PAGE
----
The candidate IS for holoTC, 03/178, demonstrated overall parallelism to the patient samples included in the study, demonstrating ‘like against like’ properties. The inclusion of these samples, with different holoTC levels, demonstrated a reduction in inter-laboratory variability when the holoTC levels in the samples were determined relative to the IS (holoTC value of 106.8 pmol/L assigned) rather than to the assays’ calibration. Thus 03/178 showed commutability, albeit with a limited number of patient samples, and the data indicated that its use as a standard would minimise inter-method variability. These results along with the stability data thus show that 03/178 is fit for use as a WHO IS to standardise assays for serum holoTC.

Although the holoTC content of 03/178 is relatively high compared to the usual cut-off threshold of around 32 pmol/L for identifying B12 deficiency [13], it allows for the testing of serial dilution series to assess linearity and parallelism, and spiked recovery experiments over the relevant holoTC measuring range. The holoTC value of 03/178 is also consistent with the assigned total B12 value of 480 pg/mL (equivalent to 354 pmol/L) in that holoTC typically comprises 10%–30% of the total B12 in a normal serum [2, 4, 8].

On the basis of the data summarised in this report, the WHO Expert Committee on Biological Standardization endorsed the proposal to assign a holoTC value of 107 pmol/L to 03/178 (when reconstituted with 1.0 mL), corresponding to 0.107 pmol (4.6 ng assuming a molecular weight of 43 kDa) [14] per ampoule, for use as the 1st IS for vitamin B12, serum folate, and holoTC.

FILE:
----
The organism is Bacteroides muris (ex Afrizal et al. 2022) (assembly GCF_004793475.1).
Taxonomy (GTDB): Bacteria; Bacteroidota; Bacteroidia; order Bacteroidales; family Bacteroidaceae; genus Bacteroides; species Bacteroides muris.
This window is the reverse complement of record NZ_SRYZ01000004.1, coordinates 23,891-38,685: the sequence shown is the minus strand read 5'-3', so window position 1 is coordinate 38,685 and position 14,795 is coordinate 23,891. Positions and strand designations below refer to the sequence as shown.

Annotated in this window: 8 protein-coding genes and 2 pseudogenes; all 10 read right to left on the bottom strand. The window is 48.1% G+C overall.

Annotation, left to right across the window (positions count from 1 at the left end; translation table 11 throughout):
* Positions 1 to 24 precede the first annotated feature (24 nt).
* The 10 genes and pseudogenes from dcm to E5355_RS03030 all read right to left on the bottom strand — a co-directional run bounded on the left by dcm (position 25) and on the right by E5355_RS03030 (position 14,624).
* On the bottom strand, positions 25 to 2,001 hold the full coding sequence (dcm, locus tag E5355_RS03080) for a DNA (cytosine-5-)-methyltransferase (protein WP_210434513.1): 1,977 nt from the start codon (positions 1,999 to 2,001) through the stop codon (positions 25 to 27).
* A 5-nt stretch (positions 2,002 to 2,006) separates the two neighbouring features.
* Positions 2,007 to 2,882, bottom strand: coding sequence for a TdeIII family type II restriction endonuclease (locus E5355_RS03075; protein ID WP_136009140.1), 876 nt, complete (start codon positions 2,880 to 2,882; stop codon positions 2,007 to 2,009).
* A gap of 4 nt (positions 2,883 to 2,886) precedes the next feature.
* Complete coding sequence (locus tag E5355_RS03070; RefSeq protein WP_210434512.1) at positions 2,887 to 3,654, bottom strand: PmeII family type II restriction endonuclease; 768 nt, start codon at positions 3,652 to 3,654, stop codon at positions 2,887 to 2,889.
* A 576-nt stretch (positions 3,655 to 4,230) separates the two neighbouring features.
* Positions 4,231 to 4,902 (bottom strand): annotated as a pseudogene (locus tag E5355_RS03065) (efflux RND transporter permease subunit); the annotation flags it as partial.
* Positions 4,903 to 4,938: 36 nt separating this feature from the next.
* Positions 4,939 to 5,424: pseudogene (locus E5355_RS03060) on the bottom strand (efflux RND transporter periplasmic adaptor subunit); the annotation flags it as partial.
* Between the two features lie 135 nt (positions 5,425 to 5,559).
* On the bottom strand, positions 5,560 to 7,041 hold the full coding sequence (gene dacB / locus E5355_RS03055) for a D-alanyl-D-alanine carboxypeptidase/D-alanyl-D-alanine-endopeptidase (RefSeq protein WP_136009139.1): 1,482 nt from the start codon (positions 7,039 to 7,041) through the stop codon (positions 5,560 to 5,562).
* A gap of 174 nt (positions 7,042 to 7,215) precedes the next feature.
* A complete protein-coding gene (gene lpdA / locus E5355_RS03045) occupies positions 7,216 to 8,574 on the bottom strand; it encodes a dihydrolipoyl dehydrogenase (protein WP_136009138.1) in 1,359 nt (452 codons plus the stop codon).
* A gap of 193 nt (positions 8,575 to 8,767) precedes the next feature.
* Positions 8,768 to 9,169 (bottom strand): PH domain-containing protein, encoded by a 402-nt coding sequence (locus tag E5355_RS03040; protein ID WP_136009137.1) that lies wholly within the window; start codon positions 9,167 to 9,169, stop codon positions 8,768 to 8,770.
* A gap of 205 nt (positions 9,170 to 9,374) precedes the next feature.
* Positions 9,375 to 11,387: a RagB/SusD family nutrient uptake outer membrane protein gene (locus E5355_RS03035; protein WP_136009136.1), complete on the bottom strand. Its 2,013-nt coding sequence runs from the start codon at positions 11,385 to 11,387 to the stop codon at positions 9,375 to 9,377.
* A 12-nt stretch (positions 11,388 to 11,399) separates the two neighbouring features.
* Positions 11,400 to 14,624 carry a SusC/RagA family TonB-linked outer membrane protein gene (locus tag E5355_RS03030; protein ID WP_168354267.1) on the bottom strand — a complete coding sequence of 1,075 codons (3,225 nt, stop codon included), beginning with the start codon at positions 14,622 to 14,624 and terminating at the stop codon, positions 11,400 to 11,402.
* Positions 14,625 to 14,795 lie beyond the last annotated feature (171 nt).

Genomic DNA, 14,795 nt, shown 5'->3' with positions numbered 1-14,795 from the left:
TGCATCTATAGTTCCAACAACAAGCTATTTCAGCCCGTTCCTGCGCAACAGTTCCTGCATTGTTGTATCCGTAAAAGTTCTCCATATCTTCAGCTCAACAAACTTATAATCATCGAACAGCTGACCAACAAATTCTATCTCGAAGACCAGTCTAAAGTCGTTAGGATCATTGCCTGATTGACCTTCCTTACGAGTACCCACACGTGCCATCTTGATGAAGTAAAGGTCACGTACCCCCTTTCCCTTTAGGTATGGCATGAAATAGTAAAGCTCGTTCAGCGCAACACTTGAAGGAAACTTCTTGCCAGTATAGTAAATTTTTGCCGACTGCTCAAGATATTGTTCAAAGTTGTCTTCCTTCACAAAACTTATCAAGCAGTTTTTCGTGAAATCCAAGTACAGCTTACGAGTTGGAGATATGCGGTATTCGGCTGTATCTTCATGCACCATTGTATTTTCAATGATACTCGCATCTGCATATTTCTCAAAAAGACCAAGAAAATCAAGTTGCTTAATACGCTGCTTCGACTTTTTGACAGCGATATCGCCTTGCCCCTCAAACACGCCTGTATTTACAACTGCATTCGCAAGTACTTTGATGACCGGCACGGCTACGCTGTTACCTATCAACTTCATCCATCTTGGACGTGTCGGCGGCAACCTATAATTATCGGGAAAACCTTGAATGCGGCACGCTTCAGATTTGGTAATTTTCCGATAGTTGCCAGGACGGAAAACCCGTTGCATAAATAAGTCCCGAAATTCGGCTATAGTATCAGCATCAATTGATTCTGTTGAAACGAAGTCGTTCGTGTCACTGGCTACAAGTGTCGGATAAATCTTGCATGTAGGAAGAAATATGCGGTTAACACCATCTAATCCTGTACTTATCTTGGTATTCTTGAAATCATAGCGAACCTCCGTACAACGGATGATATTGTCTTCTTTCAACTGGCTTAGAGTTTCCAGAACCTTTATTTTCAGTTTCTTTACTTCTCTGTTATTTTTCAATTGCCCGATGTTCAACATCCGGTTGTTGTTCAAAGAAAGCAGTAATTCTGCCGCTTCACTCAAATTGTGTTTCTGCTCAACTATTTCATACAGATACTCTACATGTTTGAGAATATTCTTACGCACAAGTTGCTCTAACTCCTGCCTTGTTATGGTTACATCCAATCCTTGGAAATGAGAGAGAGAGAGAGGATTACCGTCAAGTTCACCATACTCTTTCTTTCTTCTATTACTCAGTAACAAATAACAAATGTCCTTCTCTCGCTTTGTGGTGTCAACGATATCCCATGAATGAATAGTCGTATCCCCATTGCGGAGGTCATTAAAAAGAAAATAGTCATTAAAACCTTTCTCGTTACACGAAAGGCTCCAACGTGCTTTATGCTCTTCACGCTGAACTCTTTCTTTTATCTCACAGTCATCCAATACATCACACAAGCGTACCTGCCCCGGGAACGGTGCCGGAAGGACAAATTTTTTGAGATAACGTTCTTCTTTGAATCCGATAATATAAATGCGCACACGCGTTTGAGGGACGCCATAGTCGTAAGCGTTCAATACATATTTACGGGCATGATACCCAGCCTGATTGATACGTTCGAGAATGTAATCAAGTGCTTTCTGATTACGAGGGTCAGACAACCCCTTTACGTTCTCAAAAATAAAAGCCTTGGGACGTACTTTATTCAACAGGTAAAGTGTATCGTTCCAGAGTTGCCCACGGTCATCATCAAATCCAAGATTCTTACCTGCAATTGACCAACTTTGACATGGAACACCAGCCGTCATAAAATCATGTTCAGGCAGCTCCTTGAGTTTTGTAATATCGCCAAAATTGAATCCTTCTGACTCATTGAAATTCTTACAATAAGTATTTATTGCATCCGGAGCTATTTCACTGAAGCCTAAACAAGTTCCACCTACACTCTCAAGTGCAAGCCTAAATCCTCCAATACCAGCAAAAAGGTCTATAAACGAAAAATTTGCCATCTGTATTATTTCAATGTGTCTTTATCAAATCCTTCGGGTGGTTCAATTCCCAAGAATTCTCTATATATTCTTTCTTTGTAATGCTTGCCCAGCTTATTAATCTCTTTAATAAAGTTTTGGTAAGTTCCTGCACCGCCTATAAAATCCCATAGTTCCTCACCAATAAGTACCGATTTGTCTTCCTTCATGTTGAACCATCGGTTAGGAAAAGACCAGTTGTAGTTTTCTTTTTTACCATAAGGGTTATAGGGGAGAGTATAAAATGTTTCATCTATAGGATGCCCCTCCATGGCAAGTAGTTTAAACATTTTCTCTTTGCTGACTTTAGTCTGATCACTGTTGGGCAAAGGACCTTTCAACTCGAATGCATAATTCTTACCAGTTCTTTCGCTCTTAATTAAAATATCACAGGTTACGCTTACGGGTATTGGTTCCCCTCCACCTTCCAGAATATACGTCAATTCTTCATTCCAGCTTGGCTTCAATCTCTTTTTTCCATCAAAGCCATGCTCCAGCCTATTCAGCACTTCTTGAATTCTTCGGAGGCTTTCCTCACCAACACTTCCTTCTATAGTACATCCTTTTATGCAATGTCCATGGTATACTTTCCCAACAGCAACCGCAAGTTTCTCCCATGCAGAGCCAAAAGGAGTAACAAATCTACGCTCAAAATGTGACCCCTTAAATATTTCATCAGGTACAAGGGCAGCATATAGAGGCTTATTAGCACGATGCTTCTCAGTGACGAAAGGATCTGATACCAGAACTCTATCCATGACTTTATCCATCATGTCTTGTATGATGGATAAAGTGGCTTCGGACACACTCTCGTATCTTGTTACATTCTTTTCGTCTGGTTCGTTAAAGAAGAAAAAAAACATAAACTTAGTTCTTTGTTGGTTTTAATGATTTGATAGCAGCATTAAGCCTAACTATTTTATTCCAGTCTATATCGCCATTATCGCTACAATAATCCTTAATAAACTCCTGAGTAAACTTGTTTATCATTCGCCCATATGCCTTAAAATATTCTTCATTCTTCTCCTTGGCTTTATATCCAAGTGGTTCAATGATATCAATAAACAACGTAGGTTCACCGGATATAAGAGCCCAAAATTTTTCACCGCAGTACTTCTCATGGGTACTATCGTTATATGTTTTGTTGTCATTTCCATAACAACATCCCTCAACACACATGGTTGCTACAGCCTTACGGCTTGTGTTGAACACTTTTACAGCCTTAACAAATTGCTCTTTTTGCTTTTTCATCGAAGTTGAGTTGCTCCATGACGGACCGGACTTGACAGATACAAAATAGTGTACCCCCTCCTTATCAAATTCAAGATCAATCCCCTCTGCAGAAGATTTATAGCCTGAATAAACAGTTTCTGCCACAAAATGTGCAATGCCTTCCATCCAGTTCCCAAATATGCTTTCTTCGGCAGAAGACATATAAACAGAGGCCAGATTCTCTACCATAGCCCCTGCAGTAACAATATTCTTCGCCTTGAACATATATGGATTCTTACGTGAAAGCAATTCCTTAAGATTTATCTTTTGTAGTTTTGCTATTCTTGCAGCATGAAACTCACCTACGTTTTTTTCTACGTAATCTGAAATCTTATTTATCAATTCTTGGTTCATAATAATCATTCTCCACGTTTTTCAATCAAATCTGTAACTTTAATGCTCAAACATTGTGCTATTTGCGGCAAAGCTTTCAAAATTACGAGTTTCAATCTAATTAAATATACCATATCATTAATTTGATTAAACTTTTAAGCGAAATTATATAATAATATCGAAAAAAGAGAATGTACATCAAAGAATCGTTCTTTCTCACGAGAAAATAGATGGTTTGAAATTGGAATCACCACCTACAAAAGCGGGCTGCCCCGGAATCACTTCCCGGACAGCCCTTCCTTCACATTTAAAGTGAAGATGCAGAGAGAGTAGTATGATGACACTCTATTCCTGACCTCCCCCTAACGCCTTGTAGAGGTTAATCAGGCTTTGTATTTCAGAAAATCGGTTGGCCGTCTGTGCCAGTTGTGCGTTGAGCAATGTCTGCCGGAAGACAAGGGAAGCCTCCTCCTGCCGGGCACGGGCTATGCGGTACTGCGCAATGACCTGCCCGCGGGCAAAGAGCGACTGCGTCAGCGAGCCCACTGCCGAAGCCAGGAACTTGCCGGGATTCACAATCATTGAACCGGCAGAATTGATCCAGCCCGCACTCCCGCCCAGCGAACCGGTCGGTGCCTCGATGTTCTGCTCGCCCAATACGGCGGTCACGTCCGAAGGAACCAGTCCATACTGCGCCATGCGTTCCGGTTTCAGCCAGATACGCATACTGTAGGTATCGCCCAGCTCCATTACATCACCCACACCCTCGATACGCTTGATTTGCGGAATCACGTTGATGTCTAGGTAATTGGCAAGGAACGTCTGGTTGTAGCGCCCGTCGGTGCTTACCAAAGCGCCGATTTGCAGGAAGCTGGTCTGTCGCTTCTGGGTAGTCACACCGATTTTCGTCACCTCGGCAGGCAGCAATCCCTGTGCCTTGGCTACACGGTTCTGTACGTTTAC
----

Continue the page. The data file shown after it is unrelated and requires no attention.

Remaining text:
The availability of an IS for holoTC should facilitate the development of new assay methodologies and further assessment of the clinical utility of holoTC.

Acknowledgments

The authors thank the staff of the Centre for Biological Reference Materials, NIBSC, for lyophilising the study samples and for sample despatch. We are grateful to the study participants for contributing data.

Appendix

Appendix 1: Participants of the collaborative study (in alphabetical order of country)

Benjamin Teis, Sullivan Nicolaides Pathology, Australia

Ebba Nexø and Cindy Søndersø Knudsen, Aarhus University Hospital, Denmark

Eija Stenholm and Annukka Paju, HUSLAB, Meilahti Hospital, Finland

Liisa Ahola, United Medix Laboratoriot Oy, Finland

Frank Holger Perschel and Ellen Richter, Labor Berlin – Charite Vivantes GmbH, Laboratoriumsmedizin, Germany

Arjan de Mare and A Knuif, Medlon and Medisch Spectrum Twente, The Netherlands

Lanja Saleh, Institute for Clinical Chemistry, University Hospital of Zurich, Switzerland

Lorraine Simpson and Pauline Wicks, Axis-Shield Diagnostics, UK

Graham Roberts, National Institute for Biological Standards and Control, UK

Agata Sobczynska-Malefora, Nutristasis Unit, Viapath, St. Thomas’ Hospital, UK

Kate Guberg, Nutritional Biochemistry Laboratory, MRC, UK

Joshua W Miller and Melissa Murphy, Miller Research Laboratory at Rutgers University, USA

Appendix 2: Methods used by participating laboratories

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Supplemental Material:

The online version of this article (DOI: 10.1515/cclm-2015-1167) offers supplementary material, available to authorized users.

About the article

Corresponding author: Susan J. Thorpe, Biotherapeutics Group, National Institute for Biological Standards and Control (NIBSC), Medicines and Healthcare Products Regulatory Agency, Blanche Lane, South Mimms, Potters Bar, Herts EN6 3QG, UK, Fax: +44 (0)1707 641057, E-mail: ;


Received: 2015-11-24

Accepted: 2016-01-11

Published Online: 2016-02-10

Published in Print: 2016-09-01


Author contributions: All the authors have accepted responsibility for the entire content of this submitted manuscript and approved submission.

Research funding: None declared.

Employment or leadership: None declared.

Honorarium: None declared.

Competing interests: The funding organisation(s) played no role in the study design; in the collection, analysis, and interpretation of data; in the writing of the report; or in the decision to submit the report for publication.


Citation Information: Clinical Chemistry and Laboratory Medicine (CCLM), ISSN (Online) 1437-4331, ISSN (Print) 1434-6621, DOI: https://doi.org/10.1515/cclm-2015-1167.